According to Wu Jinxi, Director of the Research Center for Strategic Emerging Industries at Tsinghua University, while exploring paths to a stronger China, heavy industries and the property and processing industries all failed to provide an adequate source for growth momentum.
"The only driving force that could make China's economy strong is the strategic emerging industries," said Wu.
According to Ju Jinwen, a researcher with the Institute of Economics of CASS, boosting the strategic emerging industries is essential for China to compete with advanced countries.
China has realized that these new industries are key to any economic shift. They will contribute to solving a variety of problems such as low added-value in exported products, huge energy consumption, serious environment pollution and labor shortages.
"Spurring the growth of strategic emerging industries is a viable way to transform China's industrial structure in the short term," said Ju.
Rapid industrialization and urbanization in recent years have consumed large amounts of energy and had an adverse effect on China's environment, Zhang said.
Energy saving and environmental protection are notably emphasized in a new line of projects. In the power sector, projects that will yield larger generating capacities are gaining favor over smaller ones. Similar changes are taking hold in metallurgical and building materials industries.
The success or failure of the new development plan for strategic emerging industries hinges on one factor: capital, specifically private capital.
According to the State Council, spurring the development of emerging industries means greater market reform and freedoms, and a market admission mechanism for private capital will be needed.
"We have found that state-owned companies are usually favored as pillar or sensitive industries and are often given generous support in more competitive sectors such as auto and telecom industries," said Ren Zhiwu, Deputy Director of the Department of High-Tech Industry at NDRC.
For emerging industries, local governments are not permitted to provide preferential policies for state-owned enterprises or use barriers to restrict private investment with regard to capital investment, production capacity, land use and government procurement.
Private enterprises should also be given equal treatment with regard to access to construction funds, venture capital and other public resources, Ren said.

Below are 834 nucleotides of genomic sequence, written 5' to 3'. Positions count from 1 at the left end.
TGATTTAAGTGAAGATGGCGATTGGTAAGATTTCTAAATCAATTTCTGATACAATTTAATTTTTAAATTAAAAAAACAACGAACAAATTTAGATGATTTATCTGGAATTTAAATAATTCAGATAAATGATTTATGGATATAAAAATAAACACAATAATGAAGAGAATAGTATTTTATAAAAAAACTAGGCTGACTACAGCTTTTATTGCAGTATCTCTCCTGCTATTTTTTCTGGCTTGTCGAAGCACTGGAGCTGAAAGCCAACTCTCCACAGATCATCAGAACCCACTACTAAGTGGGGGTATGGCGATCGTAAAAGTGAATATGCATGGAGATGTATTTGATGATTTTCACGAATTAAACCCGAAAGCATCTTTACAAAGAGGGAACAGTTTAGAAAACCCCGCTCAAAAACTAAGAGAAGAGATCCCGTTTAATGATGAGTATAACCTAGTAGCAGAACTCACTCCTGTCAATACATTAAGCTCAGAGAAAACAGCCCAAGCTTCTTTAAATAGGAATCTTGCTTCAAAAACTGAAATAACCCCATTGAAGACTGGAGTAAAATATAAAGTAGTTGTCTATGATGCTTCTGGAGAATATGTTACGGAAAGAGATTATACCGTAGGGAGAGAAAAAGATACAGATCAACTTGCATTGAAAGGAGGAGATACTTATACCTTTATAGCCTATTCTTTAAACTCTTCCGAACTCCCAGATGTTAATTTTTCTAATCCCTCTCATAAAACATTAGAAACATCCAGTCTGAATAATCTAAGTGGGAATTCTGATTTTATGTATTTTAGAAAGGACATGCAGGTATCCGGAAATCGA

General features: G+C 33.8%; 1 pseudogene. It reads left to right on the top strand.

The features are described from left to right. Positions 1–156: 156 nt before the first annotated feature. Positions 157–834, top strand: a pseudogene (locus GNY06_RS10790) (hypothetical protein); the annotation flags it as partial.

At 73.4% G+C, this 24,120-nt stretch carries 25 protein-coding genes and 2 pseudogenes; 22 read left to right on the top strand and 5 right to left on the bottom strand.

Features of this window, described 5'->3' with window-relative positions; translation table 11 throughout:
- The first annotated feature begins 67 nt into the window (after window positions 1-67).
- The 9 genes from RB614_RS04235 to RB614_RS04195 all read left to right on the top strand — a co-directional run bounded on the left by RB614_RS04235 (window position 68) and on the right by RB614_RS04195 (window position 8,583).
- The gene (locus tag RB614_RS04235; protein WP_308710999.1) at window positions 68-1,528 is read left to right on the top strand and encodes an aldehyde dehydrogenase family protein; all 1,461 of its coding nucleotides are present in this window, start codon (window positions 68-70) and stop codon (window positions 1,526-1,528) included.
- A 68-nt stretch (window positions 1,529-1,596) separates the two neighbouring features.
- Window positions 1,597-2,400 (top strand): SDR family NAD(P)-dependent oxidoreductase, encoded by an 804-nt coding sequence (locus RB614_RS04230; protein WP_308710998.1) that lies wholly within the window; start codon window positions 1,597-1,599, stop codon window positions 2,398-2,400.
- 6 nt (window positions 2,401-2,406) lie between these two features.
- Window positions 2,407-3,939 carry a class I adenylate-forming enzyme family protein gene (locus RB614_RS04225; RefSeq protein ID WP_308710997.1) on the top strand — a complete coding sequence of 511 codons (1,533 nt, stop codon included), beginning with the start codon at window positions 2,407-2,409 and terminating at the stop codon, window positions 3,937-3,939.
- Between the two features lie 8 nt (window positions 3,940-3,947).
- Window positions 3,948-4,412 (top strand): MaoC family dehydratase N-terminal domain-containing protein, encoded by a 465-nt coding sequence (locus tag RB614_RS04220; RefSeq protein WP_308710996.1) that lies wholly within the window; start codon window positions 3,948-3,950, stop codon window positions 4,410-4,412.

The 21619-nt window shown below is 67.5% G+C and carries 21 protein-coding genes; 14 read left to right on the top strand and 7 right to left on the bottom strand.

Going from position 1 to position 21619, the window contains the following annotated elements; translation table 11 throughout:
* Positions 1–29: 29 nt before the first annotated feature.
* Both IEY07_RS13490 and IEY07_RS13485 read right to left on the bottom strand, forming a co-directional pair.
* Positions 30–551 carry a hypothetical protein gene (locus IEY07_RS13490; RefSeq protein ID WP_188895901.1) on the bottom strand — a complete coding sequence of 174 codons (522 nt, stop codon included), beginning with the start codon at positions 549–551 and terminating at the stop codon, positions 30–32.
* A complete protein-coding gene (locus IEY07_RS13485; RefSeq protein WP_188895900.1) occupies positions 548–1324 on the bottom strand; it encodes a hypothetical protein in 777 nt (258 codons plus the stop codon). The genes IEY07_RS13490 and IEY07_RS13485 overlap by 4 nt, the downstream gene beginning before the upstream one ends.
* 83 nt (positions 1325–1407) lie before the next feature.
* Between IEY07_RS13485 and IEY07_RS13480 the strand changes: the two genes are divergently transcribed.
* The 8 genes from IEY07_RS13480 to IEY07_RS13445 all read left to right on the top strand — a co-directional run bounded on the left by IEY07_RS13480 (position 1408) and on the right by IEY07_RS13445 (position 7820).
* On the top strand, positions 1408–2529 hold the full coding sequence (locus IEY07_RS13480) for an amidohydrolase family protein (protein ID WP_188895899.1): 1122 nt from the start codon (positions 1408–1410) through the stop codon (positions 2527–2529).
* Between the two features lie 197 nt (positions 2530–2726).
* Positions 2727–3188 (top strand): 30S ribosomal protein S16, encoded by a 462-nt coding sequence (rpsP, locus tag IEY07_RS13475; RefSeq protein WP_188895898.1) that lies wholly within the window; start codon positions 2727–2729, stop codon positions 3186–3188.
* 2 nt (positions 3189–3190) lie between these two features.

Although the level of foreign participation in the nation's emerging strategic industries has not yet been clearly defined, international investment is expected to be courted.
"The development of emerging industries will spark a new round of foreign investment, as these sectors offer golden opportunities that foreign investors can't pass up," Luo Jun, Secretary-General of the Asian Manufacturing Association, told China Daily.
Worries and warnings
While the country mulls over which efforts will best boost the emerging sector, overcapacity and blind investment are taking their tolls on the fledgling industries.
Some business sectors have shown signs of overheated investment. Many provinces and regions have placed developing the solar photovoltaic industry and new energy vehicles as the centerpiece of their latest five-year development plans, Zhang said.
For example, more than 300 cities in China are trying to develop the solar photovoltaic industry, mostly driven by short-term interests, said Shi Lishan, Deputy Director of the New Energy and Renewable Energy Department with the National Energy Administration (NEA).
Last year witnessed prices plunge for the solar PV industry along all segments of the supply chain, causing substantial losses to most Chinese solar PV makers.
China's current overcapacity hiccup isn't just restricted to the solar industry. The country now has nearly 80 wind power equipment manufacturers. In 2010, its wind power capacity increased 62 percent year on year to reach 41.8 million kw, ranking first in the world.